No bread is an island

...entire of itself. (With apologies to John Donne!)
I live and breathe breadmaking. I’m an evangelist who would like everyone to make his or her own bread. I want to demystify breadmaking and show it as the easy everyday craft that it is. To this end I endeavour to make my recipes as simple and as foolproof as I possibly can.

I call my blog 'No bread is an island' because every bread is connected to another bread. So a spicy fruit bun with a cross on top is a hot cross bun. This fruit dough will also make a fruit loaf - or Chelsea buns or a Swedish tea ring...
I'm also a vegan, so I have lots of vegan recipes on here - and I'm adding more all the time.

Thursday, 30 January 2014


30th January 2014
It's been very remiss of me, but I still hadn't posted a pic of this bread - so here's a veritable portfolio!

The finished article! The bap(?) - a little thicker than I wanted
I've been extolling the virtues of this easy,versatile bread on this Local Mumsnet thread - and when one of the posters on there, blueyama, made it and asked, "Is this how it's supposed to look?" I realised that I simply have to get a photo of the bread on this.

Tuesday, 21 January 2014

THAI CURRY PIE (vegan) - made with an enriched bread dough

(Calorie counted for a 5:2 diet)
Scrumptious, absolutely scrumptious!

Monday, 20 January 2014

MY BREADMAKING WEEK - starting 13/1/14

Began with a large granary-type loaf I made for my daughter which I almost ruined:

Split opening up from this end
Included 400g of melted yeast - scroll down to 14th January for the sad, sorry saga! :(

A missed #BreadChat. Unfortunately, these chats with other breadmakers around the world, on Twitter, are always held on Wednesday evenings - and I was teaching the first session of my evening class.

And went on to include a pie filled with Thai curry and made with a bread dough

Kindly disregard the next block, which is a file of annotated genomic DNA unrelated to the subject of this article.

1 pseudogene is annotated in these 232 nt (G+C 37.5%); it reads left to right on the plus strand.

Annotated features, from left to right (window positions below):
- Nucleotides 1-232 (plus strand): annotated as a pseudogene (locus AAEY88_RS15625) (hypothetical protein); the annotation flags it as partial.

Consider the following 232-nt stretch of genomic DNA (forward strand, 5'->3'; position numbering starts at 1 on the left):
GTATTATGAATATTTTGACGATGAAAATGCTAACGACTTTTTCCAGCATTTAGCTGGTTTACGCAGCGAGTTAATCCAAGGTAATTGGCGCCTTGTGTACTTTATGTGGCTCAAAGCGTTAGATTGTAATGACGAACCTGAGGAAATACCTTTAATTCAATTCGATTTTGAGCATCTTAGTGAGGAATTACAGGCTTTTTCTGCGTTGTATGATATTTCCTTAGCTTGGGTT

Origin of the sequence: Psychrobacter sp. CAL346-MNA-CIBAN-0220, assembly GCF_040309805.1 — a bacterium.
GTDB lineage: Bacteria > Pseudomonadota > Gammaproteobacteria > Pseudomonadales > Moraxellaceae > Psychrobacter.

Thai curry filling with chunks of tempeh. 

And, with both my community evening class and my family learning class, soda bread and fancy dinner rolls.

And spicy fruit naans,

Wednesday, 15 January 2014

FRESH YEAST - where to get it, and how to look after it!

A block - 800g - of fresh, baker's yeast

Where can I get fresh yeast?
Here in Taunton, Somerset, I get my fresh yeast from Sainsbury's supermarket - £2.30 for 800g, or 60p for 200g (3p for 10g), or 21p for 50g (4p/10g).

Tesco used to give it away, but has now stopped (however, I was in Tesco in Stevenage over Christmas and the baker gave me over 200g!);
Asda give it away; and,
Morrison's will tell you it's in the chiller cabinets, but it rarely is.

Small bakers where bread is baked on the premises are good places to try - and health food shops often stock it.

Other types of yeast:

Monday, 13 January 2014



200g (or 1 mug) strong white flour
1-2 dessertspoons sugar
50g sultanas
50g candied peel
Lemon zest
125ml (or 1/3rd mug) lukewarm liquid including a dessertspoon lemon juice
1 dessertspoon fresh yeast
1 teaspoon vanilla extract
Up to 4 tablespoons olive oil

A sprinkle of icing sugar

  1. Place the flour, sugar, dried fruit, mixed peel and zest in a large mixing bowl. Measure the water and lemon juice and stir in the fresh yeast. Add the olive oil. Have a little water to hand to add if necessary, remember, it is better for your dough to be wetter (slack) rather than drier (tight).

  1. Hold the bowl with one hand and begin to mix with the other. Use one hand to turn the bowl round, whilst the other hand begins to squeeze the mixture together. As it forms into a solid mass, keep turning it over and pressing it down to pick up the flour at the bottom of the bowl – but make sure it stays soft. Don’t be afraid to add more water. When all the flour has been mixed in, wipe the bowl around with the dough, turn it out onto the worktop and begin to knead.

  1. Knead by stretching the dough out, folding it over, stretching it out and so on and so forth. Do this until it is smooth – and stop before you get fed up!

  1. Take a large (800g) tin of fruit (or chopped tomotoes, or similar), emptied and cleaned, and line it with baking parchment with the paper extending above the tin. I place a circle of the paper, just a bit larger than the bottom of the tin at the bottom, then take a long, thin piece of paper, roll it up then drop it into the tin. Use your fingers to press it to the sides.